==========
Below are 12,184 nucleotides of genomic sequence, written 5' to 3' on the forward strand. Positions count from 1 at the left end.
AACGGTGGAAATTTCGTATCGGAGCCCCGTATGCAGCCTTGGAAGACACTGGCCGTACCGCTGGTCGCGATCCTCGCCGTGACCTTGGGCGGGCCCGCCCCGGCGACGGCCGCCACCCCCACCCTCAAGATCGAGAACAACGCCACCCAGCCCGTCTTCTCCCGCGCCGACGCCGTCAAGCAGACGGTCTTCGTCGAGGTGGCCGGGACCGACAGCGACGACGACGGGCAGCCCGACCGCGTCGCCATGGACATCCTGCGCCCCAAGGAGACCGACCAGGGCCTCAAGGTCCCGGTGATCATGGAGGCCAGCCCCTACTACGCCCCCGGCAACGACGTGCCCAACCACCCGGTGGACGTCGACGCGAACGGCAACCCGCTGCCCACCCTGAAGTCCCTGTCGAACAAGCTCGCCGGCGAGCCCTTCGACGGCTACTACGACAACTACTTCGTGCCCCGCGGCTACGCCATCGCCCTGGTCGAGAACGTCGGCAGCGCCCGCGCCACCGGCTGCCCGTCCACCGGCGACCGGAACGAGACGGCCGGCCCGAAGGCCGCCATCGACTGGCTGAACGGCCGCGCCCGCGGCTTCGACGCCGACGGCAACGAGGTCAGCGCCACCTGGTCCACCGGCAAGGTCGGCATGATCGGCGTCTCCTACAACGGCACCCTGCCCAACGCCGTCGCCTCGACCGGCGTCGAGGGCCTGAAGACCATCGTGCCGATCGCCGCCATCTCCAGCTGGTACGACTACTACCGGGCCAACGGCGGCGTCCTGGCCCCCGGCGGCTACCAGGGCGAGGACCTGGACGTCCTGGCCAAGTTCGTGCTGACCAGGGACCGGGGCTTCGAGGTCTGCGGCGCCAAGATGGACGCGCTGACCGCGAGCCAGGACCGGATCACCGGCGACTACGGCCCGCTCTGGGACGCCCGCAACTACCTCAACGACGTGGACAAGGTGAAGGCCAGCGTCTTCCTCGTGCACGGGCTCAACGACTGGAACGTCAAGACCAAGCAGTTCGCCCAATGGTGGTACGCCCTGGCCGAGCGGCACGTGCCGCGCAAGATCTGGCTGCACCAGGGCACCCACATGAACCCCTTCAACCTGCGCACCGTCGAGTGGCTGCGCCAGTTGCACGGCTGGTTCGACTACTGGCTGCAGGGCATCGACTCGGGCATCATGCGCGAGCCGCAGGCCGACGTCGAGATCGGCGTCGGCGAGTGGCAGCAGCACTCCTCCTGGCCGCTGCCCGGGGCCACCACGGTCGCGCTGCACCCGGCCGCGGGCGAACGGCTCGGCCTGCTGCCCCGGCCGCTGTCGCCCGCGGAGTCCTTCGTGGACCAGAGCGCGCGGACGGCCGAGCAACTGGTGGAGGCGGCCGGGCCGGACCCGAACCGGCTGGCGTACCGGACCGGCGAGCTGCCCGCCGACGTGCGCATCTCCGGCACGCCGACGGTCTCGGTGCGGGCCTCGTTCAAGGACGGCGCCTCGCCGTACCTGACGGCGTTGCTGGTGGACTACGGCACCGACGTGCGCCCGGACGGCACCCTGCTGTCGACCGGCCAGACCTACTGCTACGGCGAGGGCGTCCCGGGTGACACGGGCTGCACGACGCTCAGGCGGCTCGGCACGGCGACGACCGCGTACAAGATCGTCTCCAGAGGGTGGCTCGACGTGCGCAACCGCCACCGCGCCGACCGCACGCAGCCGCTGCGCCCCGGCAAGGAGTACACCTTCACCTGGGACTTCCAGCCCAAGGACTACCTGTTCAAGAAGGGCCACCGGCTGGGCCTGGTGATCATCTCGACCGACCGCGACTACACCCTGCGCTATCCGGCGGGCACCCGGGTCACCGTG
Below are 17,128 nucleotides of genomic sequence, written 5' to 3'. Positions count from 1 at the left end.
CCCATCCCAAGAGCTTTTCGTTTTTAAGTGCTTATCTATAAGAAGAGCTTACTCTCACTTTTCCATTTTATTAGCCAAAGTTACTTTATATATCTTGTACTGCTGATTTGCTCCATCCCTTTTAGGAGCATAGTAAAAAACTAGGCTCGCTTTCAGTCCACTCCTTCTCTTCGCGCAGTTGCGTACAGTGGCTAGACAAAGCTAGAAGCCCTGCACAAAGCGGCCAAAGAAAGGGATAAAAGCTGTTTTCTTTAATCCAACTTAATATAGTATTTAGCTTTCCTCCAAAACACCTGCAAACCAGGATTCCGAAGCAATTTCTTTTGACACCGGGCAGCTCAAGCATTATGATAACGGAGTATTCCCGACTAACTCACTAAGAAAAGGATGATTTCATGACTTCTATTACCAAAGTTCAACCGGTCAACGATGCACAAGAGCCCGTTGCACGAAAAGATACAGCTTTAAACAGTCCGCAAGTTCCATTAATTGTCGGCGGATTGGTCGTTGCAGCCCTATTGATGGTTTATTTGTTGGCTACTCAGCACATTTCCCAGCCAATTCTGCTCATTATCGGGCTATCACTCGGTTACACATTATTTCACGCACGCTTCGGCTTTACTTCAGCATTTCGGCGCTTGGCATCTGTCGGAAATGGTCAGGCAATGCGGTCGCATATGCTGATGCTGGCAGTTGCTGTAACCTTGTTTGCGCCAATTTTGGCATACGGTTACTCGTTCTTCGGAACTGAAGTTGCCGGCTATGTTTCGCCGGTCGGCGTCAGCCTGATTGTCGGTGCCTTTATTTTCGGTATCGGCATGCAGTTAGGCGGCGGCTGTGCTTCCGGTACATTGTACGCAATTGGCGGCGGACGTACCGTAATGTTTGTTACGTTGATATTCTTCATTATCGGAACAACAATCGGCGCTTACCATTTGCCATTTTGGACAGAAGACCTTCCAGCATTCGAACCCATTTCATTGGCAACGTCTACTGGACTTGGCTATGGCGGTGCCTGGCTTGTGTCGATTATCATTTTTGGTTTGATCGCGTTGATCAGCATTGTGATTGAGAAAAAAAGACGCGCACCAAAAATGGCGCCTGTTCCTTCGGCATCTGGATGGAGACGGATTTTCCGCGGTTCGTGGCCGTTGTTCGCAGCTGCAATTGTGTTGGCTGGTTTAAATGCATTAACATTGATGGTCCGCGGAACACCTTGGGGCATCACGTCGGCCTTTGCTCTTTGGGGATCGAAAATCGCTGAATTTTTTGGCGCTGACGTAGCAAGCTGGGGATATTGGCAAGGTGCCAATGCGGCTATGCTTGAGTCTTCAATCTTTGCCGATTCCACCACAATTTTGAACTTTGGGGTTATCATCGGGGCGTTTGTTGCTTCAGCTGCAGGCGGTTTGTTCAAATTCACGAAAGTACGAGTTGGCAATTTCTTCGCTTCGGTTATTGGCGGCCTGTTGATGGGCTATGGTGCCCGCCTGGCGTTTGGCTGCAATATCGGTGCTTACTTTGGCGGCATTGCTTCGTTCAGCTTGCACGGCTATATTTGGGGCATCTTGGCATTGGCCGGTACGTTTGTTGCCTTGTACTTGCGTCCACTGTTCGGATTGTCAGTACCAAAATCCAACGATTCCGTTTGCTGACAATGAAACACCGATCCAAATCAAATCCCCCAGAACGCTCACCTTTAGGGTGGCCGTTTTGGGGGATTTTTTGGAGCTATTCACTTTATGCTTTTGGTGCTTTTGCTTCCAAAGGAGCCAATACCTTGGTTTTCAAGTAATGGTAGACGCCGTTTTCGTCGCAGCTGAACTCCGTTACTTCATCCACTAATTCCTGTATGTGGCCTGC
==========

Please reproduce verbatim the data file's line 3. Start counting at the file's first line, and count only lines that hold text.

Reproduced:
Below are 17,128 nucleotides of genomic sequence, written 5' to 3'. Positions count from 1 at the left end.